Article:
He does not have either a powerful serve or flashy ground strokes to intimidate his rivals, yet Gilles Simon scripted the fall of big guys on the Tour – Marin Cilic and Kevin Anderson – to lift his first title in almost three years.
Ranked a humble 89, Simon landed on his visit to India without his coach and other support staff but was ready for the grind and scalped the two Grand Slam finalists in 2017 at the Tata Open Maharashtra.
The 33-year-old parted ways with his coach Jan de Witt mental coach Ronax Lafaix and physical trainer Milos Jelisavic.
His rivals admitted that Simon played “smart” and the affable French man, who became a crowd favourite, too endorsed their view.
“This is something I always did. I never hired a coach to help me with strategy. The previous coach I had was a massive mind in the game and knows a lot about the tactics. The strategy was always a strong part for me,” said Simon after winning his 13th ATP singles title.
“To understand what is happening on the court is always my strength. As long as I stay calm and cool and which I did all the week and that’s why I could perform on that level.”
Someone who has beaten greats of the game, Roger Federer and Rafael Nadal, Simon controlled the match with his incredible retrieving skills and mixed up the pace in serve to surprise his rival.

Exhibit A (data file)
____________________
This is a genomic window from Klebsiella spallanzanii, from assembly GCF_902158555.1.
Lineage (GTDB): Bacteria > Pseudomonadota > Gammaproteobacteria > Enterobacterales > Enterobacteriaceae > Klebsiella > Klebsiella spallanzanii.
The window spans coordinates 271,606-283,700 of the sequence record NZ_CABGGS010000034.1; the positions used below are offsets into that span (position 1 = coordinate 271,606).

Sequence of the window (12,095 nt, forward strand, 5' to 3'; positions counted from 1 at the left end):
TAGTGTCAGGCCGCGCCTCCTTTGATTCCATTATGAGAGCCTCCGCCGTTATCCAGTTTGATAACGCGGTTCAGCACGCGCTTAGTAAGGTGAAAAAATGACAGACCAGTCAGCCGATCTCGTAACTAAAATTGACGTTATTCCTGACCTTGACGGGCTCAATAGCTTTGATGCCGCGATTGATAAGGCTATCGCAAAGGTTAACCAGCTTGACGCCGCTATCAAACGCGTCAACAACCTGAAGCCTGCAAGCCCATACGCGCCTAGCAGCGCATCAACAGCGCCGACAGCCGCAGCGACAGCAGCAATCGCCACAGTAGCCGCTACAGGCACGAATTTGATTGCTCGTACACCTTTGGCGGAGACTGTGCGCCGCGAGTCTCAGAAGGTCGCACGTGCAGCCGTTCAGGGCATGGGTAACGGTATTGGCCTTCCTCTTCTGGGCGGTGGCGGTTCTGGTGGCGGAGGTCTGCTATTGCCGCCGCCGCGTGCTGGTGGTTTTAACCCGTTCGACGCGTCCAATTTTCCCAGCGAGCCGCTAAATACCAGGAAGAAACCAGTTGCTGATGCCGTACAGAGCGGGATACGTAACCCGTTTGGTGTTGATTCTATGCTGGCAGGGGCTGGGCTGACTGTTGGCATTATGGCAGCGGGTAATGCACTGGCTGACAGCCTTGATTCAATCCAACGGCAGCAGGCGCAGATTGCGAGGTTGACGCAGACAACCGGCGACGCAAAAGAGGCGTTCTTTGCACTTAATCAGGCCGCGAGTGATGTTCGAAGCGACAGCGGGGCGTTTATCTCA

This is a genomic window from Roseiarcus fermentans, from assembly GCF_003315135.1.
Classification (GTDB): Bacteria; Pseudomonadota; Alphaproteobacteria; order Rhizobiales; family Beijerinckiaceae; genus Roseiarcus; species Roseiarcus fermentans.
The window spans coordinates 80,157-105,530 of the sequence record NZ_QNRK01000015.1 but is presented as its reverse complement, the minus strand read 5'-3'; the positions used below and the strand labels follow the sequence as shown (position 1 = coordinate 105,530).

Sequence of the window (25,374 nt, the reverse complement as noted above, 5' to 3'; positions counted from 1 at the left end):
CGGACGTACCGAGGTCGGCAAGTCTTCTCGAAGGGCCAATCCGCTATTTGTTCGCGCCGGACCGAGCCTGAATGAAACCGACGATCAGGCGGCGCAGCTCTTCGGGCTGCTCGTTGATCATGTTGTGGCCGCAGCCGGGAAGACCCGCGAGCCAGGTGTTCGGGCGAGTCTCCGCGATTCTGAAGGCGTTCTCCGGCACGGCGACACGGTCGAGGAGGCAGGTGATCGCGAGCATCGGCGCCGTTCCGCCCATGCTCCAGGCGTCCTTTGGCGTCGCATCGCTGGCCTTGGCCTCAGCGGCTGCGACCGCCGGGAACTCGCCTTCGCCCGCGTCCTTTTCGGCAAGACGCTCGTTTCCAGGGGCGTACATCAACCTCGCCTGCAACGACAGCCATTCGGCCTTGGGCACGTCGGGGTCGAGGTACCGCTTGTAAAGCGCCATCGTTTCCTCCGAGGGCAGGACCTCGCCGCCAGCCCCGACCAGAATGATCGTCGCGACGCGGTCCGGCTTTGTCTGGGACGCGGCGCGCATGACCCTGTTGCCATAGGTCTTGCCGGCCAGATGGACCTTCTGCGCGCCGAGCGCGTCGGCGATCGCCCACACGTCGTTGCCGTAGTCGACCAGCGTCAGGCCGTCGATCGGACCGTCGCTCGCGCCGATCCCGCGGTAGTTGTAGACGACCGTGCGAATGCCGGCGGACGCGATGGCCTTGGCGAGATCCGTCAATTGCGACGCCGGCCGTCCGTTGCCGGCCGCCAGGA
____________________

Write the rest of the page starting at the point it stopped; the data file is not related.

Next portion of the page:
A point noted by Anderson, to whom he had lost in all three previous contests.
Asked if he changed anything in his game to get the better of the tall South African, Simon nodded but did not elaborate.
“Yes, I changed a few things but I won’t tell you because he does not have to know. I made small adjustments. His serve is like his that I have to find a magic trick to return every time, so you just try to jump on the board and try. My serve was great. Yes, I was changing and mixing the pace on my serve and it was pretty effective. I wish I could serve like him and hit it every corner but that’s what I can’t do, so I try find a way to start the point well in a different way,” he said.
Simon agreed when asked if playing against another big-serving player in Marin Cilic, prepared him well for the final.
“Yes I must say. It was helping a lot because they have some similarities to their game. Kevin is even serving better than Marin. It’s terrible to return but it was more so about the rallies from the baseline, they like to hit a lot, they play at a high pace, so yes playing Marin before Kevin was helping a lot,” Simon said.
Simon said he did not expect to reach both the singles and doubles final in the first tournament of the season.
“I was really surprised and it feels good. And I played good. I played a good match against Roberto, the defending champion. I played a few good shots during the match. “So something happened during the week. I felt like home. I was hoping to play one in final, in singles. I have never won two doubles matches in a row, it never happened. So it was a great surprise.”
Talking a about the 39-shot rally on the set point in the tie-break, Simon said, “My heart rate was like 260. I was happy he could not move on the last forehand. It was very important. It was a point when there was lot of pressure,” he added.